You blithely state that banks don't have control over the amount of currency in circulation? Perhaps it is bank regulation, then. Try withdrawing $10,000 in cash sometime and find out whether banks have control over currency formation. Guess what? You can't, and this $10,000 gets smaller in real terms with every passing day.
Note that currency is the best predictor of NGDP price levels.
High excess reserves and lower rates do not work to stimulate NGDP: deposits get hoarded, while cash flows are starved. In fact, high reserves and low rates are symptoms of a high-debt, understimulated NGDP economy. This is an unconscionable outcome for the populace, but a great low-NGDP, high-asset-present-value outcome for owners of capital (debt, equity) and their bank/state handmaidens.
Nearly 80% of all the growth in the currency base over the past 10 years has been in your $100 bills. $100 bills are already 90% of the currency base. Please understand that you are not proposing "cash lite". I call a 90% reduction pretty well a no-cash outcome.
"By reducing the return on reserves to negative levels, anyone holding reserves (or instruments redeemable in reserves, like deposits) will try to offload them, driving NGDP higher."
I think you're invoking the hot-potato argument here, right? Here's what seems to be implicit in that, and it's the thing I don't understand:
"anyone holding reserves...will try to offload them [by purchasing more newly-produced goods and services than they would otherwise], driving NGDP higher."
But that assumption is not safe, is it? Agents could respond strictly through portfolio rebalancing (swapping previously-produced assets among themselves), and through balance-sheet adjustments (increasing or decreasing debt/lending).
Yes, it's the hot potato argument.Delete
You're right that agents could respond by swapping previously-produced assets among themselves, say in equity markets. But only initially. Secondary markets are not black holes; the effects of monetary loosening can not stay bottled up in them:
Ah, you very much cut to the crux.Delete
Q: If the value of existing assets increases by $1 trillion, is there more "money" out there? Are there more "loanable funds"?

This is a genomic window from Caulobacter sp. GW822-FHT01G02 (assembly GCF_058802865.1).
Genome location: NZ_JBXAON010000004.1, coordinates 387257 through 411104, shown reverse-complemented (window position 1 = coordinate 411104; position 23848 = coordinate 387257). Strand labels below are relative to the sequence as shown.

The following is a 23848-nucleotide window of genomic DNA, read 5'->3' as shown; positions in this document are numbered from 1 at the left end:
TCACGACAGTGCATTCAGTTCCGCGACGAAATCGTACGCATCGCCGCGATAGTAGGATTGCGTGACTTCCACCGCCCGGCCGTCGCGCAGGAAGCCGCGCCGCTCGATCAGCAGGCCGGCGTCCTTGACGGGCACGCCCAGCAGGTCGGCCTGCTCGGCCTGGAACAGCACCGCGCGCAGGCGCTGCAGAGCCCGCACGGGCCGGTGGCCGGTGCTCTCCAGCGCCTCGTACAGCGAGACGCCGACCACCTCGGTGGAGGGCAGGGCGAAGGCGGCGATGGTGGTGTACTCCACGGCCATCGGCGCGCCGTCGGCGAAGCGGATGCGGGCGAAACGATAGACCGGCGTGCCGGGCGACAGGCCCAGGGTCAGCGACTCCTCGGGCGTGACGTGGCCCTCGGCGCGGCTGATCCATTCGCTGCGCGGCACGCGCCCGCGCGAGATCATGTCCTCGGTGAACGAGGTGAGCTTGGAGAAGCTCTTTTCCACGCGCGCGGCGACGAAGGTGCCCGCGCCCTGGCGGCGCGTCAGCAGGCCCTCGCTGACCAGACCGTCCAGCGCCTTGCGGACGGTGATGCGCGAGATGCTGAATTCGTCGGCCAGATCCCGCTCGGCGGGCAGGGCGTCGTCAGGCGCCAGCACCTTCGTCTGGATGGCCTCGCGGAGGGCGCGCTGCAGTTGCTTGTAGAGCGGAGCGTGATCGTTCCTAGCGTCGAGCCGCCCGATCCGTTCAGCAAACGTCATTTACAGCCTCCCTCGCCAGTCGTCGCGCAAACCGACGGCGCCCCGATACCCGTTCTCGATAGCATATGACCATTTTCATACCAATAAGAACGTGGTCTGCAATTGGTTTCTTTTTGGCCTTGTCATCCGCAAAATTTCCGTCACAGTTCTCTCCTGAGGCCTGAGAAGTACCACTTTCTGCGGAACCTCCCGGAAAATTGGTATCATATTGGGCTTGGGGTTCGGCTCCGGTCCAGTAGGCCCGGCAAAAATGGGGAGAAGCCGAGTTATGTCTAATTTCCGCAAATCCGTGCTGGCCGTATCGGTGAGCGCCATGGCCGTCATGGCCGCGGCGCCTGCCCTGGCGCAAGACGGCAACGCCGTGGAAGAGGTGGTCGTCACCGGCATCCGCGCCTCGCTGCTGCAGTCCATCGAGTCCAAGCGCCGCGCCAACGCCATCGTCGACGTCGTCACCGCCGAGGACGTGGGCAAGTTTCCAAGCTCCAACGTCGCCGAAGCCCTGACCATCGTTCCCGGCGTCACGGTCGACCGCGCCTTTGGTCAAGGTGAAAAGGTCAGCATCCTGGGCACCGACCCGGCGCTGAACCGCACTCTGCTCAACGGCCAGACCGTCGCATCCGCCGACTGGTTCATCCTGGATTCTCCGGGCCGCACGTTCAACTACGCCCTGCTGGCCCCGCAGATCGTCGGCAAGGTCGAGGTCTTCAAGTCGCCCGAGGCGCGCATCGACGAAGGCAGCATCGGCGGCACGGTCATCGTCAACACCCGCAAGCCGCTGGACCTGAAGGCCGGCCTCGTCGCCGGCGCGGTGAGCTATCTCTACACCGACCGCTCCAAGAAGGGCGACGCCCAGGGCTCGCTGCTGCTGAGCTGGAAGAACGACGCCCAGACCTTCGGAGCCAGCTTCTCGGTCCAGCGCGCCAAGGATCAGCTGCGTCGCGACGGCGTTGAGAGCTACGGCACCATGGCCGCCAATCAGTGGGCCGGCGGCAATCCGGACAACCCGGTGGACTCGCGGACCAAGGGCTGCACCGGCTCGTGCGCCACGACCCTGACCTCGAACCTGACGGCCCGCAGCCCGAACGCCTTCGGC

When you see a report that in a crash, "$1 trillion disappeared," what do you make of that?
I say that previously-existing asset markets do indeed create (and destroy) money out of thin air, not even counting endogenous gov and bank debt issuance/retirement. Like a magic black hole in the ground that money appears from and disappears into.
I think directly related, I would very much like to hear your thoughts on this:
(More lines here: https://twitter.com/asymptosis/status/560122005455122432)
Which emerged from this:
The graph in the first post greatly befuddles me, and despite many requests to knowledgeable folks, nobody has even essayed an explanation. Seems v weird to me...
I suspect Swedes have other interest paying liquid investment vehicles.ReplyDelete
The deposits in banks are essentially transaction accounts (i.e. money you expect to spend soon)
At -0.85% the negative interest on $10000 is 17 cents a week. That is pretty cheap insurance that the $10000 won't be lost, stolen or burned in a fire. If you want to hold the money for long periods there must be some place you can put it that pays interest and you can get your money pretty quickly is you need to spend it.
It is no doubt interesting that Swedes prefer one form factor of money ( electronic ) to paper, however you make the mistake of conflating this with wider monitory policy.ReplyDelete
The Swedish Krona is issued by fiat just like all currencies around the world. The central bank controls the economy with the levers they have at their disposal for example, issuing currency through creation of public debt, creating liquidity, controlling interest rates, etc. Their currency is not completely backed by any precious metal or commodity and notwithstanding that they are not part of the EU monetary union, the central bank does in fact hold EUR ( and also USD ) as a reserve to their currency. The Krone has the same inherent weakness that all government issued currencies have by design i.e. they depend upon public debt with the ability to extract future taxes in order to keep it afloat. In some time the Krona will collapse just like all government issued currencies will, until it is replaced by another form of fiat.
How consumers prefer to transact to purchase goods and services ( i.e. with bank notes or electronic asset tags or coupons ) has no bearing at all whatsoever on the structural parts of the economy.
What do you mean by 'structural parts of the economy'. Do you mean the real economy; jobs, factories, production, etc?Delete
This comment has been removed by the author.Delete
Specifically I meant interest rates, etc that you cited.Delete